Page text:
Today, Dreier and Mailander propose big-picture solutions to city's housing problems. Previously they debated whether rent control helps or hurts, discussed City Hall efforts to rein in property rights, and sketched out the contours of what they think this housing crisis is. Tomorrow, they'll clear up myths about the Los Angeles housing market.

The battle over Skid Row

I'm sure you'll agree, Joseph, that the most tragic victims of the housing crisis are the 90,000 people in Los Angeles County who are homeless on any given night. We are the nation's homeless capital—a dubious distinction. Some are alcoholic, drug addicts, and/or mentally ill, but most, including the working poor, are simply victims of bad luck and a tight housing market.

A year ago, a blue-ribbon task force, Bring LA Home, unveiled a comprehensive multibillion dollar plan—a mix of housing and social services—to eliminate homelessness in L.A. County in ten years. A new report reveals that this goal is ambitious but feasible. It will require collaboration of business, housing and service providers, and government at the federal, state, county, and local levels.

But the plan is collecting dust. The County Board of Supervisors has dropped the ball. Led by Mike Antonovich, they've failed to establish a regional network of homeless service centers, a centerpiece of the plan.

Rather than acknowledge that homelessness is a regional responsibility, the Supervisors and many local officials want to foist the problem on Los Angeles.

To his credit, Mayor Antonio Villaraigosa has committed more than $100 million for "supportive housing"—apartments and social services. This is the lynchpin of any solution. But, in reality, one city, on its own, can't eliminate homelessness.

According to a recent report, in L.A. it costs $1,474 a night to treat a homeless individual in the hospital and $607 in a mental hospital; $84 a night to house a homeless person in prison and $63 a night in jail; $37 a night to house a homeless person in shelter, and $30 a night in permanent supportive housing.

So, Joseph, perhaps here's where a progressive (me) and a libertarian (you) can agree. If I had a magic wand and an extra $20 billion—and L.A. County residents have already spent over $13 billion on the war in Iraq—I'd put half into subsidies for mixed-income apartments (mostly along transit corridors) and half into supportive housing (throughout the county, not just Skid Row).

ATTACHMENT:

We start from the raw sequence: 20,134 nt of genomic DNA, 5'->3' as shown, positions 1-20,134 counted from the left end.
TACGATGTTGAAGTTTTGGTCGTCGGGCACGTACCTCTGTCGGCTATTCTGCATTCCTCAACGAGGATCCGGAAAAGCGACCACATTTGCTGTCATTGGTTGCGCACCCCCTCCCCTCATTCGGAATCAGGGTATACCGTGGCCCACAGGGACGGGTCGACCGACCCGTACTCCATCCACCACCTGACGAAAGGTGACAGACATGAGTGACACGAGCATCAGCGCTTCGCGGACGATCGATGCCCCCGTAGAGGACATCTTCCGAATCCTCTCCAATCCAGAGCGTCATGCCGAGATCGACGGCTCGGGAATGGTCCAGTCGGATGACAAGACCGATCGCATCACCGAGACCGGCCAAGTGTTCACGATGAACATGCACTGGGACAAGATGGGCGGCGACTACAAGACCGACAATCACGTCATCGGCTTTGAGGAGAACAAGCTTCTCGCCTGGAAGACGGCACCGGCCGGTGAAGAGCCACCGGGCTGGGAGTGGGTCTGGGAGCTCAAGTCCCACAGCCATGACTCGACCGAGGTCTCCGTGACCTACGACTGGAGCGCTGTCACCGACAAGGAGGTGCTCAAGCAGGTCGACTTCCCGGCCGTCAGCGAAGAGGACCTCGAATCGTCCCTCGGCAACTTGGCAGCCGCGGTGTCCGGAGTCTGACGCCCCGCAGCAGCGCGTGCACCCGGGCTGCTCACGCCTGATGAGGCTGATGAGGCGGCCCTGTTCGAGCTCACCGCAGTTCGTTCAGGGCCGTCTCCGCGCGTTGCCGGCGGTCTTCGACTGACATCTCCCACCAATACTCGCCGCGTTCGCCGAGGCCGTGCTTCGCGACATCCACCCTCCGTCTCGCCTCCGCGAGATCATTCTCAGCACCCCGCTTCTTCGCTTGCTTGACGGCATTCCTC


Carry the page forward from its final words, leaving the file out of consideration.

Molly Rysman of Skid Row Housing Trust points out that cities that have invested in supportive housing have seen dramatic reductions in homelessness. San Francisco has seen a 37% decline in homelessness.

New York's investment was found to be cost-neutral to taxpayers because of large reductions in formerly homeless individuals' reliance on expensive emergency services. It costs the same to leave homeless individuals on the streets as it does to end their homelessness through permanent supportive housing.

We can reduce our housing crunch by redirecting resources to efficient housing strategies like permanent supportive housing, rather than spending more to send homeless individuals to jail and prison. Our courts are inundated with drug and quality of life crimes. This is neither effective nor cost-efficient. Let's focus instead on the violent criminals and predators who really belong in prison.

About 13,000 very poor residents live in Skid Row—in residential hotels, shelters or on the street. According to Becky Dennison, who works on Skid Row with LA Community Action Network, L.A.'s rent stabilization law has prevented thousands of long-term residential hotel tenants from becoming homeless. But landlords often use illegal tactics to evict them, and then raise the rents. So even these bottom-rung units—typically a small room with a shared bathroom—can cost $800 a month.

Meanwhile, however, the battle over Skid Row has pitted the homeless and their advocates against developers and their political allies. It is a microcosm of larger dilemmas facing LA city officials.

It began as a battle between the LAPD and the American Civil Liberties Union over whether homeless people have a "right" to sleep on the streets—during the day or at night. The ACLU argued that the homeless have a "right" to squat on sidewalks and alleys so long as there's not enough low-cost housing for them. But securing the right for homeless people to sleep on the street doesn't really address the misery of homelessness.

LAPD framed the issue primarily as one of public safety. Police Chief William Bratton views Skid Row primarily as a haven for drug dealers and other criminals, including those who prey on the homeless, shoppers and residents. There is more the LAPD could be doing about reducing violent crime on Skid Row, but pushing sleeping homeless people off the streets is not an effective crime fighting strategy

This controversy, however, diverts attention from the more fundamental issue. Will our shiny new downtown have a place for the people who live and work here now, or will it be yet another playground for the rich, full of luxury housing, galleries, museums and concert halls, upscale restaurants, boutiques and tourist attractions?